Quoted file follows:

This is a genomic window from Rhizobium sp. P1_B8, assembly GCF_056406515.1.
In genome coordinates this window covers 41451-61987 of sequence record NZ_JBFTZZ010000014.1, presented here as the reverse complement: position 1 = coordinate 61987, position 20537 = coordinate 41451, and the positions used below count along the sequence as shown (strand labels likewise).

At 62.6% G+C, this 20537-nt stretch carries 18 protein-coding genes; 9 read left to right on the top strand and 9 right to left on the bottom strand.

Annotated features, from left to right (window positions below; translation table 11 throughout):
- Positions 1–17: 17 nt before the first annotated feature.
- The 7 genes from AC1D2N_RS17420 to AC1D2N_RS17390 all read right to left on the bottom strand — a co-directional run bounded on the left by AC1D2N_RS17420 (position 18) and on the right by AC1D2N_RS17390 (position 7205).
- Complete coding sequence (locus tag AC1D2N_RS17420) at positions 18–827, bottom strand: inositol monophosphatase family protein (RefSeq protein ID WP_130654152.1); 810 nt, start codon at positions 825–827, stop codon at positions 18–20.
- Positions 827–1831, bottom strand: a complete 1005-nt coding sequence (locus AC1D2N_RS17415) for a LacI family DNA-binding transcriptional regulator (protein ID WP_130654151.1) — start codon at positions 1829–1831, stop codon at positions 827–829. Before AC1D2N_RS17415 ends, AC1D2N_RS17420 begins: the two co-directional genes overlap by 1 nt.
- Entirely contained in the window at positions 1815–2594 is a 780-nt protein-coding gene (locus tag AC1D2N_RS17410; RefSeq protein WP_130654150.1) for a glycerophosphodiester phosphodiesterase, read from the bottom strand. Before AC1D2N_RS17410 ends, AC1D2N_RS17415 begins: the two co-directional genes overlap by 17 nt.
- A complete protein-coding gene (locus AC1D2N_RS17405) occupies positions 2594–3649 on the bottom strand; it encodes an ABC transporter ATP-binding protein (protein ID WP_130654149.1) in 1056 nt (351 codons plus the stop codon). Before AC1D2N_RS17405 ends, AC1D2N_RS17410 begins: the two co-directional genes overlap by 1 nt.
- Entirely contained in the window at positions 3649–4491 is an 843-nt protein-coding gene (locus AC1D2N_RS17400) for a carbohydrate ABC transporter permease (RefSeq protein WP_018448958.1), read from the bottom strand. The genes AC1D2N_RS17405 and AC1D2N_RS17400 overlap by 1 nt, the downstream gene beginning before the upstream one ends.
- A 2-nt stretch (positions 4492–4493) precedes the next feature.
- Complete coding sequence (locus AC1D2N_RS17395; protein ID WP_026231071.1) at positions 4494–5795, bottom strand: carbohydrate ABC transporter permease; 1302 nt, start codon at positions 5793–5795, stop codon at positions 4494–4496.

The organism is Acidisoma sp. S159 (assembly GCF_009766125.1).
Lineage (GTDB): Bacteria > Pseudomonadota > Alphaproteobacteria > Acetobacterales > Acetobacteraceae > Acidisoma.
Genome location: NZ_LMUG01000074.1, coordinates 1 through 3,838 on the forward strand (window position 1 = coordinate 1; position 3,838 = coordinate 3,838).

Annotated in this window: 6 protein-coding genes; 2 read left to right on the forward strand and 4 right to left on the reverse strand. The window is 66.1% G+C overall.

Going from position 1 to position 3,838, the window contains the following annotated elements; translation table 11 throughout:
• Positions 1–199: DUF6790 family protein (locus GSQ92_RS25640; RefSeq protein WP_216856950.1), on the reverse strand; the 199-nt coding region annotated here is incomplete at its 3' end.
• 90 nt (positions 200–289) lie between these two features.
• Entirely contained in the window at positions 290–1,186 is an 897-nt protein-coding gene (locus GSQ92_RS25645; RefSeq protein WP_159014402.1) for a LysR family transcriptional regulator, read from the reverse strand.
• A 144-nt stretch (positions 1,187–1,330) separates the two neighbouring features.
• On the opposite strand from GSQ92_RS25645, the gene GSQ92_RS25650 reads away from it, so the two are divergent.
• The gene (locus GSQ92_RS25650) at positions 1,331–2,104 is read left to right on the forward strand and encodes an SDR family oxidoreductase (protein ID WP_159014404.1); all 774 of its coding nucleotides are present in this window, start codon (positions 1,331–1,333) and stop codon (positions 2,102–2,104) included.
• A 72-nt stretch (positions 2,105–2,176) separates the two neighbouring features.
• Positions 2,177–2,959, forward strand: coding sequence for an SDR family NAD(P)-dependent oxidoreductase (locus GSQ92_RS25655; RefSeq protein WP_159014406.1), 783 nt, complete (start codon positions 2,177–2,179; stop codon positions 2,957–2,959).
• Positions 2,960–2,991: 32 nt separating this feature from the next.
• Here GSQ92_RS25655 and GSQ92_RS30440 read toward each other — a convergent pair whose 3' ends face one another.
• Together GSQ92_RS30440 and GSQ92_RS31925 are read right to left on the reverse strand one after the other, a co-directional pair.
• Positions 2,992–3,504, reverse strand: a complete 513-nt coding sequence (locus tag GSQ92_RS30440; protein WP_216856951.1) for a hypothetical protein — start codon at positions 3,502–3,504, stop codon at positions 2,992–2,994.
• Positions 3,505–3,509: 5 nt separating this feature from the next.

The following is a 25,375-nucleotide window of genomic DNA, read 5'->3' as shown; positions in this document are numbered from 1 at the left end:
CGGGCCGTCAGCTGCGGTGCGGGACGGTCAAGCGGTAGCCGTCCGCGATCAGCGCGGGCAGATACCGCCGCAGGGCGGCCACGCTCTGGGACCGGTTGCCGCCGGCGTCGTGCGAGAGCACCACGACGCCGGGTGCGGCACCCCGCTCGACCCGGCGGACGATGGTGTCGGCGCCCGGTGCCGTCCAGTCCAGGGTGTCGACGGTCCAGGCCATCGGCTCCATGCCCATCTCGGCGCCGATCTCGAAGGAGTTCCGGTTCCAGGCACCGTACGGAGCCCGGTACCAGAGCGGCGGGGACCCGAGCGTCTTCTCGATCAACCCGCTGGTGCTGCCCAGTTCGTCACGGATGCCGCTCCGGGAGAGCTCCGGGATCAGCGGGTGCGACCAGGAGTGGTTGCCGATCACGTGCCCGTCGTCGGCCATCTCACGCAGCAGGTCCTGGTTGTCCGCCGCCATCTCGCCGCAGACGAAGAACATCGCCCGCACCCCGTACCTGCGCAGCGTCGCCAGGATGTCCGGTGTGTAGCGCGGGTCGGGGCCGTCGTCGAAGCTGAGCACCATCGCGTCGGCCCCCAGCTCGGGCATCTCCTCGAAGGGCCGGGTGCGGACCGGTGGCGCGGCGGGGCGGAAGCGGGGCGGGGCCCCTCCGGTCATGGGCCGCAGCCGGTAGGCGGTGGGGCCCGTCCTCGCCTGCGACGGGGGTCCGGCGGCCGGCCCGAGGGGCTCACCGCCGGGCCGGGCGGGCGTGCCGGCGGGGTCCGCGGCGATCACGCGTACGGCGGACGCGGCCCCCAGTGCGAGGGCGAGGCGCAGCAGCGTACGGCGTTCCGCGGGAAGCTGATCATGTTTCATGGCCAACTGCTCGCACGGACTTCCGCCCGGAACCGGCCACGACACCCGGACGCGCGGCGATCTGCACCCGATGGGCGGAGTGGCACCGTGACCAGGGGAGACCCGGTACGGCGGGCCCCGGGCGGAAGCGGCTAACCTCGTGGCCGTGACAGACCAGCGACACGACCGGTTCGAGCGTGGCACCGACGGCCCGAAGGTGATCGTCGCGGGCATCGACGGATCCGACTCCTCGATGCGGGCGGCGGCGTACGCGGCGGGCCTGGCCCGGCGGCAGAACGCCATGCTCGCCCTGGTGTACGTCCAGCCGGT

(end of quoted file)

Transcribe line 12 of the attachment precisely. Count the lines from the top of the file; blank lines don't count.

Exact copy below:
- A 2-nt stretch (positions 4492–4493) precedes the next feature.